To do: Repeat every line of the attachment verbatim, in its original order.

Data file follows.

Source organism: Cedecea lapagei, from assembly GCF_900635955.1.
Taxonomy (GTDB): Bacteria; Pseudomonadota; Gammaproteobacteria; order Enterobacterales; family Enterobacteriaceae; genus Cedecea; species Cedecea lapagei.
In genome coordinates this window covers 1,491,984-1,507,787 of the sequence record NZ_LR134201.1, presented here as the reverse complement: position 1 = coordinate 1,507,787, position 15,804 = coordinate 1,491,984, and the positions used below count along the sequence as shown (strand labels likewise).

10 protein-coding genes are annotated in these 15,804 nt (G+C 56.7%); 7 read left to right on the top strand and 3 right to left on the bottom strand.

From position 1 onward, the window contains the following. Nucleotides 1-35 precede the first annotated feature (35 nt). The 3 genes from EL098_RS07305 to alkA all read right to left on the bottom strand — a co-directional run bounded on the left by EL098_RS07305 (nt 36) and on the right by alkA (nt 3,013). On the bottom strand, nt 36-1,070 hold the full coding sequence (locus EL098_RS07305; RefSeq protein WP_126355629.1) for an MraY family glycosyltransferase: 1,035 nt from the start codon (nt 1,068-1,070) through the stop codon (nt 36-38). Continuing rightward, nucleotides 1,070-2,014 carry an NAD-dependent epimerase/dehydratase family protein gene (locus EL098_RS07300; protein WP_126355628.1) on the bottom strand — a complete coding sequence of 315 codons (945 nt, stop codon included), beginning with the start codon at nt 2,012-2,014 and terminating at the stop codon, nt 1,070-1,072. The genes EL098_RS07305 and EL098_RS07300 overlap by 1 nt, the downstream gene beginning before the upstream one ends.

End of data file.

Source organism: Cedecea lapagei, from assembly GCF_900635955.1.
Taxonomy (GTDB): Bacteria; Pseudomonadota; Gammaproteobacteria; order Enterobacterales; family Enterobacteriaceae; genus Cedecea; species Cedecea lapagei.
In genome coordinates this window covers 1,491,984-1,507,787 of the sequence record NZ_LR134201.1, presented here as the reverse complement: position 1 = coordinate 1,507,787, position 15,804 = coordinate 1,491,984, and the positions used below count along the sequence as shown (strand labels likewise).

10 protein-coding genes are annotated in these 15,804 nt (G+C 56.7%); 7 read left to right on the top strand and 3 right to left on the bottom strand.

From position 1 onward, the window contains the following. Nucleotides 1-35 precede the first annotated feature (35 nt). The 3 genes from EL098_RS07305 to alkA all read right to left on the bottom strand — a co-directional run bounded on the left by EL098_RS07305 (nt 36) and on the right by alkA (nt 3,013). On the bottom strand, nt 36-1,070 hold the full coding sequence (locus EL098_RS07305; RefSeq protein WP_126355629.1) for an MraY family glycosyltransferase: 1,035 nt from the start codon (nt 1,068-1,070) through the stop codon (nt 36-38). Continuing rightward, nucleotides 1,070-2,014 carry an NAD-dependent epimerase/dehydratase family protein gene (locus EL098_RS07300; protein WP_126355628.1) on the bottom strand — a complete coding sequence of 315 codons (945 nt, stop codon included), beginning with the start codon at nt 2,012-2,014 and terminating at the stop codon, nt 1,070-1,072. The genes EL098_RS07305 and EL098_RS07300 overlap by 1 nt, the downstream gene beginning before the upstream one ends.